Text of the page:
Consequently, using your influence instead of authority to lead people will always be better for you and your ministry.
Fundamental #2: Follow Biblical Principles
Churches are not businesses and pastors are not CEOs. Trying to run a church based on secular business practices will not work because the goals of a business are primarily financial and their practices are designed to maximize profit. However, there are some business practices that are Biblical and would therefore have application for churches. So before making any decision regarding the administrative side of the church, pastors should always ask “is this Biblical?”, and then proceed accordingly. If pastors follow cultural norms, secular processes, or their own beliefs instead of Biblical principles, they will undoubtedly experience a less effective ministry because it is not in line with God’s Word.
Similarly, when Pastors teach they must be careful not to tell their members “what their itching ears want to hear” (2 Timothy 4:3) but rather to teach them what the Bible says whether or not it makes sense or is clearly understandable. When pastors rely on their own opinion, intuition, talent, or experience, they often end up in places that not only cause them problems but likely dishonor God as well. Pastors may possess tremendous leadership ability, but if it is not based on the Word of God, then they are likely leading the church in the wrong direction.
The Bible says in 2 Timothy 3:16-17 that “All Scripture is God-breathed and useful for teaching, rebuking, correcting, and training in righteousness”. That means pastors can rely on the truth of the Bible to lead and manage their church as well as to teach others what God wants them to know. Jesus came and showed us how to apply that Word in our lives and in our relationships with others. He then left us the Holy Spirit to guide us where God wants us to go. Following God’s Word is how pastors are called to lead a church.
Fundamental #3: Be Discerning
There is a famous song recorded by Kenny Rodgers in 1978 entitled “The Gambler.” It was a song about the game of poker and for the gambler to know when to take a card, when to keep what they have, and when to give up when they have little chance of winning. In other words: discernment. The lyrics of the chorus say, “You’ve got to know when to hold ‘em, know when to fold ‘em, know when to walk away, and know when to run. ‘Cause you never count your money, when you’re sittin’ at the table, there’ll be time enough for counting, when the dealings done.”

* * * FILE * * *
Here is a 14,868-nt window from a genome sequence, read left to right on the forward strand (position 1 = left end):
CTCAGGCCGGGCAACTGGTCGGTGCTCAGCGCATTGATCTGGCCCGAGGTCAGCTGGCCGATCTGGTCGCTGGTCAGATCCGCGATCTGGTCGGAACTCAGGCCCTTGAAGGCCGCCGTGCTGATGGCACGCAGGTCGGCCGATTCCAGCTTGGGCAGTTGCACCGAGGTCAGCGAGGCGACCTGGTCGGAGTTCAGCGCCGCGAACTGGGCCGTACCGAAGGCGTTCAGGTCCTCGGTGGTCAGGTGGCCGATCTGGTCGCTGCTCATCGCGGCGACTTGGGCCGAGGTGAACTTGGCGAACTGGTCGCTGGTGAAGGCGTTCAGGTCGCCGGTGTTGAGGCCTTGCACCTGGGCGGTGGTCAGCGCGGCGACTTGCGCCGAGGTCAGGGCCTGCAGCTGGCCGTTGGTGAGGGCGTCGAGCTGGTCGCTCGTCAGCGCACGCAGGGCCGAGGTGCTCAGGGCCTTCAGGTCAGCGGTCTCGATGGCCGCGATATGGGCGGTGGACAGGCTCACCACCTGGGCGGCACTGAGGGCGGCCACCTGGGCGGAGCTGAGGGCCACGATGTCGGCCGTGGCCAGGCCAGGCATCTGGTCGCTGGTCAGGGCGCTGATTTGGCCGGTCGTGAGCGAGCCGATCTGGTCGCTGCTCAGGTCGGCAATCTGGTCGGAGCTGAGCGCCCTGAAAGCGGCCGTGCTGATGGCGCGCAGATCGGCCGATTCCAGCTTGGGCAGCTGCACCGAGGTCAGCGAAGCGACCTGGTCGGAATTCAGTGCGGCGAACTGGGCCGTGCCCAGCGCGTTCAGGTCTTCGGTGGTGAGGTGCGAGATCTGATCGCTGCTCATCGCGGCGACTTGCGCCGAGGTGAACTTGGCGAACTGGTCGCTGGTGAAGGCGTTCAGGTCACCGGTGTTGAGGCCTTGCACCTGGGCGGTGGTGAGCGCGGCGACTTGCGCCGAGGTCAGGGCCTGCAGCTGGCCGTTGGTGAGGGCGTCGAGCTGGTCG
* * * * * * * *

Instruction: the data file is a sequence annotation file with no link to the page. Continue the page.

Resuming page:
When we think about spiritual discernment, there is a strong parallel to these lyrics. Pastors must know when to ask for help, know when not to abandon their principles, and know when to submit to the wisdom or ideas of others. Discernment also involves the big picture and focusing on the end result. Just as a gambler doesn’t count their money until the game is over, pastors must not quit prematurely. Jesus has already won the victory! It is important for pastors to look at a given situation or decision they have to make and discern its importance, its potential impact, and how their church members might react. This is called situational leadership. And it requires spiritual discernment.
Discernment is what often allows pastors to be effective and successful in their ministry. And discernment takes patience, prayer, wisdom and compassion. The wise pastor knows to turn to God for these things and that “apart from God he can do nothing.” (John 15:5)
Fundamental #4: Develop People for Ministry
The most abundant resource a church has is its people. Therefore, the greatest resource that you have as a pastor is your church members. You cannot always do all the ministry work yourself and you will need others to come alongside you to share the burden of leadership and ministry. Jesus knew this and is the reason he spent so much time with his disciples, teaching and training them for the work they would do in building the church after he ascended to Heaven. The same is true for the church today. It was not designed for you, the pastor, to do all the ministry of the church yourself. You were called to train and encourage others to engage in, and take responsibility for, some aspect of the ministry of the church, whether it’s teaching, praying, evangelizing, or serving the community at large.
So the Lord provides you with people to help you achieve the vision and goals that God has given to you and the church. Here are 3 things for you to keep in mind when you develop people within your church:
- Make disciples first and foremost.